For more than 76 years, the Trandos family has been growing vegetables near Perth in Western Australia.
Their farm has grown over three generations from a plot in a swamp just north of the city to a multi-farm operation growing most of the corn on the cob and beans found in West Australian supermarkets.
Now the family is eyeing the export market and is already shipping sweet corn to a number of overseas destinations.
Managing director Jim Trandos said the export market, and potentially producing organic corn, were the two obvious growth areas for the family business.
“If you want to expand, if you want to produce more, you’ve really got to look for overseas markets,” he said.
“At the moment with the Australian dollar being where it is, it’s not that difficult.
“We will endeavour to try organics and see how that works. If it doesn’t work we’ll go back to a conventional production, but you can’t go the other way around. So because we’ve got an area of the property that has never been grown on, we’ve chosen to go after the organic market.”
The operation is spread over three locations — a relatively new farm at Gingin, their original property at Wanneroo, and a farm at Broome.
Mr Trandos said the diversity of climate across the state allowed for year-round production.
“We produce for five months of the year in northern production in Broome, and seven months of the year down here (at Gingin),” he said.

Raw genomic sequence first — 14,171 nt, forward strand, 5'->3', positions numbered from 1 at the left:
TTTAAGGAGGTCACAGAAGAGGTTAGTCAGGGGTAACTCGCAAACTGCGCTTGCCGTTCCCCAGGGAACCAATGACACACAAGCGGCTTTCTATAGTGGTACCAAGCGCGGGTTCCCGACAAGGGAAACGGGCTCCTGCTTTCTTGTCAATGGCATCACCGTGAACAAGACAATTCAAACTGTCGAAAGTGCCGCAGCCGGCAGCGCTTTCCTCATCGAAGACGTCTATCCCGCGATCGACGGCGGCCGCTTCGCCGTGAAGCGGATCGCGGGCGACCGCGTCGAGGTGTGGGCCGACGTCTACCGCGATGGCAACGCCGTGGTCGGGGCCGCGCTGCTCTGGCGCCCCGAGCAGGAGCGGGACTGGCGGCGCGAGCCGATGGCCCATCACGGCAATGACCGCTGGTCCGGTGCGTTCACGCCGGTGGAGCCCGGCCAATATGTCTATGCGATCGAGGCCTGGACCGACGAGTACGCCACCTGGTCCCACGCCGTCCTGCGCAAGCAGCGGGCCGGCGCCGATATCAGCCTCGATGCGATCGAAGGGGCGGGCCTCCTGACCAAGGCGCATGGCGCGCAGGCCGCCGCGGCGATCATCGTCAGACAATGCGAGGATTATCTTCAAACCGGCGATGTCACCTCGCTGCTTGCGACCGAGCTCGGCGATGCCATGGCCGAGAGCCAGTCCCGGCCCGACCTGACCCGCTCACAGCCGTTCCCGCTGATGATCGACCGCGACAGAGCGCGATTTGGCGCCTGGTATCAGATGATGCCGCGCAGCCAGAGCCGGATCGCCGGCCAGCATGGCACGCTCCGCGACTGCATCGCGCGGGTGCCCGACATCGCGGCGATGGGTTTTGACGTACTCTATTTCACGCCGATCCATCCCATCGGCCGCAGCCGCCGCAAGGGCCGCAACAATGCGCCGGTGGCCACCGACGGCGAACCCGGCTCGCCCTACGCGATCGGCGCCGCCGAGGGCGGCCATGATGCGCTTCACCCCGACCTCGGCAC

“The beauty of Western Australia is that in some places in the world you’ve got to go over three countries, but in WA you can stay in the same state, it’s unbelievable.”
War changed first farmer’s plans
The Trandos story began with Dimitrios Trandos, an immigrant from northern Greece who came to Australia in the 1930s.
His family were farmers in Greece and he wanted to come to Australia to make some money for the family business and then return after a few years.
But World War II changed his plans, and after some time his wife and children joined him in Australia.
They began growing vegetables at Wanneroo, choosing swamp land that did not require irrigation.
After a few years the business grew and they moved into irrigated production across more land, and the evolution of the family business continued.
While the business has grown exponentially, the importance of family working together has not been lost.
Nick Trandos is Dimitros’s son, and Jim’s father.
“We’re very proud that we’ve gone to the state we are in now, supplying corn I believe to six or seven countries. I’m very proud of what we’ve achieved over the years and I think the third generation is doing a pretty good job,” he said.
(Source – http://www.abc.net.au/news/2015-12-22/wa-corn-grower-looks-afield/7048108)